Over Halloween weekend, the Vermont jam band Phish played a series of concerts in Las Vegas. Several days later, one attendee posted to Facebook that he had tested positive for COVID-19 — and more than 500 replied, most saying that they or someone they knew had also tested positive after attending the concert.
I've always thought that Phish a contagion, but this is not how I expected that to manifest.
While there's no way to know exactly how many cases came from this string of shows, the Boston Globe did track some of the regional impact of the Vegas event:
The Vermont health department said it recorded "at least" nine cases potentially linked to the concerts in Las Vegas. Rhode Island is reporting at least five. A Massachusetts health department spokeswoman said the agency had "no knowledge" of confirmed cases linked to the Phish events. But three of five Massachusetts residents interviewed by the Globe said they tested positive days after returning home from the shows. They reported having relatively minor symptoms, though two said they still hadn't recovered their sense of smell or taste. All five from Massachusetts said they were vaccinated.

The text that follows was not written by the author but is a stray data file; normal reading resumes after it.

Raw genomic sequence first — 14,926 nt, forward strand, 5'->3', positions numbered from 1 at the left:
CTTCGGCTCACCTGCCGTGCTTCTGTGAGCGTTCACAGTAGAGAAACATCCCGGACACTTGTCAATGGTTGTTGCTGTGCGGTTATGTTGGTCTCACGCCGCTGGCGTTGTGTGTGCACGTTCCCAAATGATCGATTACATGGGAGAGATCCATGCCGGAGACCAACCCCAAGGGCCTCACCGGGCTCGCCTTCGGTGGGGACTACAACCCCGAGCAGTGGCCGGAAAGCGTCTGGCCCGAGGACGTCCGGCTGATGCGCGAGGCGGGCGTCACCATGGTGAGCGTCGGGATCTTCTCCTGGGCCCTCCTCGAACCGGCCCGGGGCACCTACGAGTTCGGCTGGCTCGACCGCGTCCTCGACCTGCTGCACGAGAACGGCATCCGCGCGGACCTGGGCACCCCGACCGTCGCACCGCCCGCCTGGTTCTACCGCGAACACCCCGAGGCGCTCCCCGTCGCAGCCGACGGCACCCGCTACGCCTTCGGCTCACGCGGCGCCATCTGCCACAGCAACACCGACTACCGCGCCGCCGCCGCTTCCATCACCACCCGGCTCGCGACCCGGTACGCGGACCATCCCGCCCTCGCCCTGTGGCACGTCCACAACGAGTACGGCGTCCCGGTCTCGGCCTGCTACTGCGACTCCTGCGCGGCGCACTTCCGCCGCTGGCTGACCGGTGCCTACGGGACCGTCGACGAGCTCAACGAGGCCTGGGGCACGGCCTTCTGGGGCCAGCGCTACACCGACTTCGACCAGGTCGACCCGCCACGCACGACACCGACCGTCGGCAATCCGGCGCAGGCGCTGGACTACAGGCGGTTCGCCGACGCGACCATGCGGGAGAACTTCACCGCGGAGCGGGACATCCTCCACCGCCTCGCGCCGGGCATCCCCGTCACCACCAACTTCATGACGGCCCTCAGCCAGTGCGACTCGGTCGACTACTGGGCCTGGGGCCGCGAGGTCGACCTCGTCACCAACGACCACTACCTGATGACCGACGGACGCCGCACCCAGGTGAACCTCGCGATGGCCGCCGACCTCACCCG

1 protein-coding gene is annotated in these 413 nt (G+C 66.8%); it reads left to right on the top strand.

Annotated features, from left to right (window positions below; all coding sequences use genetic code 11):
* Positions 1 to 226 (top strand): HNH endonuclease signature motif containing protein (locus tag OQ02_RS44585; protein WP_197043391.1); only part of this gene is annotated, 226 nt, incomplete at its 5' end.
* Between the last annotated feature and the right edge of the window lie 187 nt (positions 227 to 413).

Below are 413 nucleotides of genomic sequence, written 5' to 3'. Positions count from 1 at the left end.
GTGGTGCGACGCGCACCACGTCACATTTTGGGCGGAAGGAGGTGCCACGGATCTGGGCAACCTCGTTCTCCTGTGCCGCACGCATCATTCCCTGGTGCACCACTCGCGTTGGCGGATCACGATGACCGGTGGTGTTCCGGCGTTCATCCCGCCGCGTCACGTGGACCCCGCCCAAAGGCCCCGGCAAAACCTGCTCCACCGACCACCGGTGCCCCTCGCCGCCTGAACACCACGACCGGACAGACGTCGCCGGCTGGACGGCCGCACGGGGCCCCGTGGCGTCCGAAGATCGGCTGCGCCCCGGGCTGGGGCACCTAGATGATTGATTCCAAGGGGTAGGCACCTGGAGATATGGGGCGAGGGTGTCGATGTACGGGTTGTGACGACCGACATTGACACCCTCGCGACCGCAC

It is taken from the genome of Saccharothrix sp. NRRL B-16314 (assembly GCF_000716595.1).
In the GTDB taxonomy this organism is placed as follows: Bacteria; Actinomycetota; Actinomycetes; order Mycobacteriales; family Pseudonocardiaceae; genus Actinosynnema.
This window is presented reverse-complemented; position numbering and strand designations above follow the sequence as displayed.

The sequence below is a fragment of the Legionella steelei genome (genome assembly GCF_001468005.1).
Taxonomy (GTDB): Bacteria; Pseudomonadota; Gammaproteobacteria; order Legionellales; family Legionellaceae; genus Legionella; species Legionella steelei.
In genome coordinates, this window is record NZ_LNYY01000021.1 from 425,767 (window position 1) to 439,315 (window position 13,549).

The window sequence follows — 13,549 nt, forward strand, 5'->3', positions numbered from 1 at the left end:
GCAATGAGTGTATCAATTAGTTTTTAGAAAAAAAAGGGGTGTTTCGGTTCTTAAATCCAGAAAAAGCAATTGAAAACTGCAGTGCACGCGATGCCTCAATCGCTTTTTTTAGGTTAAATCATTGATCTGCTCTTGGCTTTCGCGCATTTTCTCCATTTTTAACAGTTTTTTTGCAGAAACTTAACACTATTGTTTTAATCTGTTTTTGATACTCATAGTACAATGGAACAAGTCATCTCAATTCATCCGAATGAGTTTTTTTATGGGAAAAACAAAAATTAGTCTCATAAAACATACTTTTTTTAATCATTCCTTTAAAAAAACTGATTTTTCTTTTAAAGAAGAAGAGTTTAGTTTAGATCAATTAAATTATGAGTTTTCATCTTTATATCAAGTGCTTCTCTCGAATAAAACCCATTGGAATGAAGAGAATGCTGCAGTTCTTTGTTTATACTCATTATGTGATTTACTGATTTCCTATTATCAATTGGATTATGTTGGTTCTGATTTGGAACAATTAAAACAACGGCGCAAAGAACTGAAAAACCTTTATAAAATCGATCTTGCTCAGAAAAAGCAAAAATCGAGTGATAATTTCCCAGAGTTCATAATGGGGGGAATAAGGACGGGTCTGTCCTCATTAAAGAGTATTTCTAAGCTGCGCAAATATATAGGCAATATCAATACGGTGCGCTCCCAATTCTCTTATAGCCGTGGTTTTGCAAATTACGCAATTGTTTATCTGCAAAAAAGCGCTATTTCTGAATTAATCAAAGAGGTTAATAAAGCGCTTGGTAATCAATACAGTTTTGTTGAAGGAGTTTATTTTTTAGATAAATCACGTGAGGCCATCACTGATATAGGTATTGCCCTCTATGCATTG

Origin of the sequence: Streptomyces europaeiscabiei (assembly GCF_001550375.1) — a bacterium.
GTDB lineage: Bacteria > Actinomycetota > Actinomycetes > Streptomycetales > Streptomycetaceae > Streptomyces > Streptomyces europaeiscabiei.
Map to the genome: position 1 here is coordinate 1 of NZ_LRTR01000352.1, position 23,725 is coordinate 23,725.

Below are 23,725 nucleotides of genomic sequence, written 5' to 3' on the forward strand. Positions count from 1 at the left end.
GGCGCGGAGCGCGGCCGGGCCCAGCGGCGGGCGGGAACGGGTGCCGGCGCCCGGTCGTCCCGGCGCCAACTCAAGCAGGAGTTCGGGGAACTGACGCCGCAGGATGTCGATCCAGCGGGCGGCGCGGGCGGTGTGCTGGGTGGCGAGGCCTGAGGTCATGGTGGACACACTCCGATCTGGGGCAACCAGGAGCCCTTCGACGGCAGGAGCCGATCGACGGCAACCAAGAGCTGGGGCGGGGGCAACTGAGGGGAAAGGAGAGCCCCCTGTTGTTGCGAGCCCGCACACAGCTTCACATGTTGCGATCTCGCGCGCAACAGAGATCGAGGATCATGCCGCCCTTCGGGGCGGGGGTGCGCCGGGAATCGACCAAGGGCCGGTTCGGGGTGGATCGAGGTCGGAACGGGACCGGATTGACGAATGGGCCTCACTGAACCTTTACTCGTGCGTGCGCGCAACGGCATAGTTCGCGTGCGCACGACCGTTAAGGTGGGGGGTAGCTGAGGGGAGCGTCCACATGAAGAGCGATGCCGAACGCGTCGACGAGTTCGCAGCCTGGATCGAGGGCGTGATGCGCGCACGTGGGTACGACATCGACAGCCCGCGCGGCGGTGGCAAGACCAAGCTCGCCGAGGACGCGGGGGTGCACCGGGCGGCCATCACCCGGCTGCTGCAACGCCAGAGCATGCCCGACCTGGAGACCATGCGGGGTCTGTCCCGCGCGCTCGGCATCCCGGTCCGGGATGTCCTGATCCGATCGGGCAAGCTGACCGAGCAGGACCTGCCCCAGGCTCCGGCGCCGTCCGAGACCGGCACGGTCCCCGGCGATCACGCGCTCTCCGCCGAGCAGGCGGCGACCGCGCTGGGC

MGM said Phish fans at its Las Vegas venue were required to show proof of vaccination or a negative COVID test not more than 72 hours before the event. But that allowed a significant gap: fans who tested negative before the first show were not required to retest if they attended the later concerts.
Attendees as far as California reported that they had tested positive as well, according to the Facebook group.
The Globe also spoke with several concertgoers, who noted that the indoor event was tightly packed and poorly ventilated. Some complained about "stagnant air," although, to be fair, that's a fairly common occurrence at any Phish concert. While masks were not required, some concertgoers who voluntarily wore them reported that they did not test positive. Also to be fair, it's harder to smoke copious amounts of weed with a mask on.
'COVID positive from Vegas.' Phish concerts leave a long trail of infections, fans say [Kay Lazar / The Boston Globe]
Image: Dan Shinneman / Flickr (CC-BY-SA 3.0)